President Joe Biden signed a bill officially banning lynching on the federal level Tuesday, comparing the horrific practice to the people who marched at the protests in Charlottesville.
“The same racial hatred that drove the mob to hang a noose, brought that mob carrying torches out of the fields of Charlottesville just a few years ago,” Biden said, referring to the 2017 protests. “Racial hate isn’t an old problem. It’s a persistent problem.”
Biden proudly signed the bill first before delivering a speech about it.
“No federal law prohibited lynching. None. Until today,” he boasted.
Biden said that between 1877 and 1950, more than 4,400 black people were murdered by lynching.
“That’s a lot of folks, man, and a lot of silence for a long time,” he said.
Vice President Kamala Harris also spoke after Biden signed the bill, noting that anti-lynching legislation was first introduced in 1900 and failed 200 times before it finally passed Congress in 2022.
“Lynching is and has always been a hate crime,” she said, and added, “Lynching is not a relic of the past. Racial acts of terror still occur in our nation, and when they do we must all have the courage to name them and hold the perpetuators to account.”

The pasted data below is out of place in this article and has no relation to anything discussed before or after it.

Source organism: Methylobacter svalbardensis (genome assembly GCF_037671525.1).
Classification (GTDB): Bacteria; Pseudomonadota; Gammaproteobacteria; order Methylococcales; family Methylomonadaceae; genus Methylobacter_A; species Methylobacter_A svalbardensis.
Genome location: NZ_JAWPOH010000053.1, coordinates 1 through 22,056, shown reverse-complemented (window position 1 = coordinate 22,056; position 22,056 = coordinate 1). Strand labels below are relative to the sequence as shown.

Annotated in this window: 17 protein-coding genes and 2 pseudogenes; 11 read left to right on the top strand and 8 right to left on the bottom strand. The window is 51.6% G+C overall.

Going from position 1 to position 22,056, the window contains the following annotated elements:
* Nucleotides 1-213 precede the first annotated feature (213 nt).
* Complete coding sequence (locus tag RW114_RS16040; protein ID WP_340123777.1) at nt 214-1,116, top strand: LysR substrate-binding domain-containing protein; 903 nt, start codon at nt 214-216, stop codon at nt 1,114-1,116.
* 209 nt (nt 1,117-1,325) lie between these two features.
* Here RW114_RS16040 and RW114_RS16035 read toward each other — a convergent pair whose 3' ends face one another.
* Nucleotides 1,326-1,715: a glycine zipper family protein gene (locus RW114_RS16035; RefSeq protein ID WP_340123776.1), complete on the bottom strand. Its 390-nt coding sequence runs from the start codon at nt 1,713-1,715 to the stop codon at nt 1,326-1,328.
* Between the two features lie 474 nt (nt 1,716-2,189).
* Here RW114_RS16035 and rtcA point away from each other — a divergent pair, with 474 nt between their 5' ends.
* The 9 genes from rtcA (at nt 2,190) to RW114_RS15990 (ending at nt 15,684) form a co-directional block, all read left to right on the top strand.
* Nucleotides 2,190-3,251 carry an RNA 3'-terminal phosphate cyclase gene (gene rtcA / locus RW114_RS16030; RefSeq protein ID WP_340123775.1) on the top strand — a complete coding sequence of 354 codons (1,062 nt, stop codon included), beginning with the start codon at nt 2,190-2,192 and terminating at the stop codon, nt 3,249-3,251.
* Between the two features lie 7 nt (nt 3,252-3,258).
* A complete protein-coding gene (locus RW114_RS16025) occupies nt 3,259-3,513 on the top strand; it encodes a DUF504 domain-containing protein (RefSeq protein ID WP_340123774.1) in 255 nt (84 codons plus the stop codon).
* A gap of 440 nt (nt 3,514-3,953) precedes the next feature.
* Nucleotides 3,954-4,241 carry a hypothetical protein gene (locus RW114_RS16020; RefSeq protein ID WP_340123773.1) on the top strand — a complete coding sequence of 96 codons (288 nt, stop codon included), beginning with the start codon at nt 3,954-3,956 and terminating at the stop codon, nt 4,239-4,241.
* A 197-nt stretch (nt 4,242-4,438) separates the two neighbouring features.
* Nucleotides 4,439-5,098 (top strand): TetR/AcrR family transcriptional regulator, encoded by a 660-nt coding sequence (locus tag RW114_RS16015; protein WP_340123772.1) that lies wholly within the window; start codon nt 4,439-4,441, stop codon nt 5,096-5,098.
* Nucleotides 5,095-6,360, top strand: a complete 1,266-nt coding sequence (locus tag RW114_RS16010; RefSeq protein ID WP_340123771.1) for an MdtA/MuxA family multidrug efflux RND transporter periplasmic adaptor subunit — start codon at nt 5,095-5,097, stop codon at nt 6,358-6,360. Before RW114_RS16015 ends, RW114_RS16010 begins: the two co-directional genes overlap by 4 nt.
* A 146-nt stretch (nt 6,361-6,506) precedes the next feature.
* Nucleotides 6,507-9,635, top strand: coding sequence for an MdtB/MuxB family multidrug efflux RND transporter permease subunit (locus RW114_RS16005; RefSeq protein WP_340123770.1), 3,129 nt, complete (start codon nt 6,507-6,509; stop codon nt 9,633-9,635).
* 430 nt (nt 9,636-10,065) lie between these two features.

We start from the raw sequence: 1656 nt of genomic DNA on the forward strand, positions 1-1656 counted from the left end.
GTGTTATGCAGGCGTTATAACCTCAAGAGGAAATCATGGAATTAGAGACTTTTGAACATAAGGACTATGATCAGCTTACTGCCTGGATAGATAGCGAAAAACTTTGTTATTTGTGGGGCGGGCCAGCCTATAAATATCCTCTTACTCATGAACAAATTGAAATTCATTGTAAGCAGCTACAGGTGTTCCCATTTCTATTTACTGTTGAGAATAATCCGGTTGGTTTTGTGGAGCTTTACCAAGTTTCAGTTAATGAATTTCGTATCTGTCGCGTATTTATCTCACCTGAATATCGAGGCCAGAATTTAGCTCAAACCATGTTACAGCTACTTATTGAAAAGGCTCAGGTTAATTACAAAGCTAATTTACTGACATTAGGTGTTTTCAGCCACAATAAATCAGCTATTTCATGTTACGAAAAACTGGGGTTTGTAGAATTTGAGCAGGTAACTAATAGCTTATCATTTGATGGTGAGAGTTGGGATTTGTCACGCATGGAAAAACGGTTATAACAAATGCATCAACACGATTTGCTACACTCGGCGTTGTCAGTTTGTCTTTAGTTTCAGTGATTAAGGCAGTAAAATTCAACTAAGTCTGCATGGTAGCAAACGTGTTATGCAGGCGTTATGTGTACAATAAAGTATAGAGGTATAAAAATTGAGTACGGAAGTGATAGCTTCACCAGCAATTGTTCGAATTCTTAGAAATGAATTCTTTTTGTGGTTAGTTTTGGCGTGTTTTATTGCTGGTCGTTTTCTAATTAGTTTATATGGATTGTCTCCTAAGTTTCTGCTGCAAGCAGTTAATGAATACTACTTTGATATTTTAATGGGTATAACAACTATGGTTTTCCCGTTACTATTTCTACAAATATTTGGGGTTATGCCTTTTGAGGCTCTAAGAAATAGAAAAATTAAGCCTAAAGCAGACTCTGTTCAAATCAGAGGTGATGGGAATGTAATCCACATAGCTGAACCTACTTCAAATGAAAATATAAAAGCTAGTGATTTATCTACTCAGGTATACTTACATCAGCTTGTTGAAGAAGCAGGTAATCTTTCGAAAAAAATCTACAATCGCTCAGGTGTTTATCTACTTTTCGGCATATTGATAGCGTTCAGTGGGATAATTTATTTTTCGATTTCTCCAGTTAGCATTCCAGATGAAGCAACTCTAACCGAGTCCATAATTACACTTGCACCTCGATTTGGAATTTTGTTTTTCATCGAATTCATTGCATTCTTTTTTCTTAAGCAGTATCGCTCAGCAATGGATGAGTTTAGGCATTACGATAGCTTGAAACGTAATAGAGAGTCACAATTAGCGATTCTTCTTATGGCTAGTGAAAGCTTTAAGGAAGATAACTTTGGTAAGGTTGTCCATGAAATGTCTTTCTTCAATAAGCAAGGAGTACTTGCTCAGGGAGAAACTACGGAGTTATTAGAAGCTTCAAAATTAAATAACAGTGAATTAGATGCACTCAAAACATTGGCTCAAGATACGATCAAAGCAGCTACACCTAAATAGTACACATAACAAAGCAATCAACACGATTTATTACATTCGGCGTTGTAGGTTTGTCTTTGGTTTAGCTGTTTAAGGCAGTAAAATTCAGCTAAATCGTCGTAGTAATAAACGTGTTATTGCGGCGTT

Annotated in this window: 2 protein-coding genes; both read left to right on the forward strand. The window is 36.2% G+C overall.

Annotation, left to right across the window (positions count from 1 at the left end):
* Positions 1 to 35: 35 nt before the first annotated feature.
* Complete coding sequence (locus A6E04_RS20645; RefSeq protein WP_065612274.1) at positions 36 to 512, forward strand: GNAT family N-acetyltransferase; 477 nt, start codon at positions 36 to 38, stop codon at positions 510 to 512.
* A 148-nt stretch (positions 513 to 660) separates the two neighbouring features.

Harris celebrated a long list of activists who worked to push the bill through Congress and also spoke about the importance of the black press.
“I’m going off script for a moment about the importance of the black press. And the importance of making sure that we have the storytellers always in our community who we will support to tell the truth when no one else is willing to tell it,” he said.
After Harris’s speech, Biden returned to the microphone to emphasize the importance of a federal law banning lynching.
“As someone once said, this is a big deal,” Biden said with a chuckle, referring to an old viral moment when he called the passage of Obamacare a “big fu**ing deal,” which was captured on a hot-mic.